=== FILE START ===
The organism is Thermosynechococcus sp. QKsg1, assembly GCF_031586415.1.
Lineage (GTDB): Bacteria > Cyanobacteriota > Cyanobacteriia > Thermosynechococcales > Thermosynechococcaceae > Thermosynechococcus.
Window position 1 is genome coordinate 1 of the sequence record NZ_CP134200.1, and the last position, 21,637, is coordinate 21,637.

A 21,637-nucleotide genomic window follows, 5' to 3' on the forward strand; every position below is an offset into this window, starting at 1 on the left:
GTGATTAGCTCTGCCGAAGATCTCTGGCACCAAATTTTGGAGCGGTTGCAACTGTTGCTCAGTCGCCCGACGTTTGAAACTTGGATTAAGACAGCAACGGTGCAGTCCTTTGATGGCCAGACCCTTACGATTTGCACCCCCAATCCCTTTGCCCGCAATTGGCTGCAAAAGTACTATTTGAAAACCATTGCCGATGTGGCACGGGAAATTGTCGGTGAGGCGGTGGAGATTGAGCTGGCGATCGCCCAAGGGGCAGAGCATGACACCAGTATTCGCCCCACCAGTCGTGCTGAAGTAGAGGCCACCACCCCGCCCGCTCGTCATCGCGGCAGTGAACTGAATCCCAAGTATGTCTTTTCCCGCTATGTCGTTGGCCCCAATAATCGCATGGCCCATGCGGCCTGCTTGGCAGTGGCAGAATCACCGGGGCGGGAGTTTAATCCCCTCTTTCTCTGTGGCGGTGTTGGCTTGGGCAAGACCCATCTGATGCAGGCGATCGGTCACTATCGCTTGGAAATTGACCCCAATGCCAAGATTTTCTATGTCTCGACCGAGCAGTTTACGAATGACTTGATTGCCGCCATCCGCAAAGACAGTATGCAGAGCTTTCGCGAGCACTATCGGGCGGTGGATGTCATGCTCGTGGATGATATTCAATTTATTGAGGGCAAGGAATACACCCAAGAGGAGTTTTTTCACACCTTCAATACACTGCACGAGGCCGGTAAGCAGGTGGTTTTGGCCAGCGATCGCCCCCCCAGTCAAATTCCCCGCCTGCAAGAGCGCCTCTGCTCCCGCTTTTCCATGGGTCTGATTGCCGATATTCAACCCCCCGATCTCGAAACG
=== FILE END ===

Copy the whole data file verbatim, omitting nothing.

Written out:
The organism is Thermosynechococcus sp. QKsg1, assembly GCF_031586415.1.
Lineage (GTDB): Bacteria > Cyanobacteriota > Cyanobacteriia > Thermosynechococcales > Thermosynechococcaceae > Thermosynechococcus.
Window position 1 is genome coordinate 1 of the sequence record NZ_CP134200.1, and the last position, 21,637, is coordinate 21,637.

A 21,637-nucleotide genomic window follows, 5' to 3' on the forward strand; every position below is an offset into this window, starting at 1 on the left:
GTGATTAGCTCTGCCGAAGATCTCTGGCACCAAATTTTGGAGCGGTTGCAACTGTTGCTCAGTCGCCCGACGTTTGAAACTTGGATTAAGACAGCAACGGTGCAGTCCTTTGATGGCCAGACCCTTACGATTTGCACCCCCAATCCCTTTGCCCGCAATTGGCTGCAAAAGTACTATTTGAAAACCATTGCCGATGTGGCACGGGAAATTGTCGGTGAGGCGGTGGAGATTGAGCTGGCGATCGCCCAAGGGGCAGAGCATGACACCAGTATTCGCCCCACCAGTCGTGCTGAAGTAGAGGCCACCACCCCGCCCGCTCGTCATCGCGGCAGTGAACTGAATCCCAAGTATGTCTTTTCCCGCTATGTCGTTGGCCCCAATAATCGCATGGCCCATGCGGCCTGCTTGGCAGTGGCAGAATCACCGGGGCGGGAGTTTAATCCCCTCTTTCTCTGTGGCGGTGTTGGCTTGGGCAAGACCCATCTGATGCAGGCGATCGGTCACTATCGCTTGGAAATTGACCCCAATGCCAAGATTTTCTATGTCTCGACCGAGCAGTTTACGAATGACTTGATTGCCGCCATCCGCAAAGACAGTATGCAGAGCTTTCGCGAGCACTATCGGGCGGTGGATGTCATGCTCGTGGATGATATTCAATTTATTGAGGGCAAGGAATACACCCAAGAGGAGTTTTTTCACACCTTCAATACACTGCACGAGGCCGGTAAGCAGGTGGTTTTGGCCAGCGATCGCCCCCCCAGTCAAATTCCCCGCCTGCAAGAGCGCCTCTGCTCCCGCTTTTCCATGGGTCTGATTGCCGATATTCAACCCCCCGATCTCGAAACG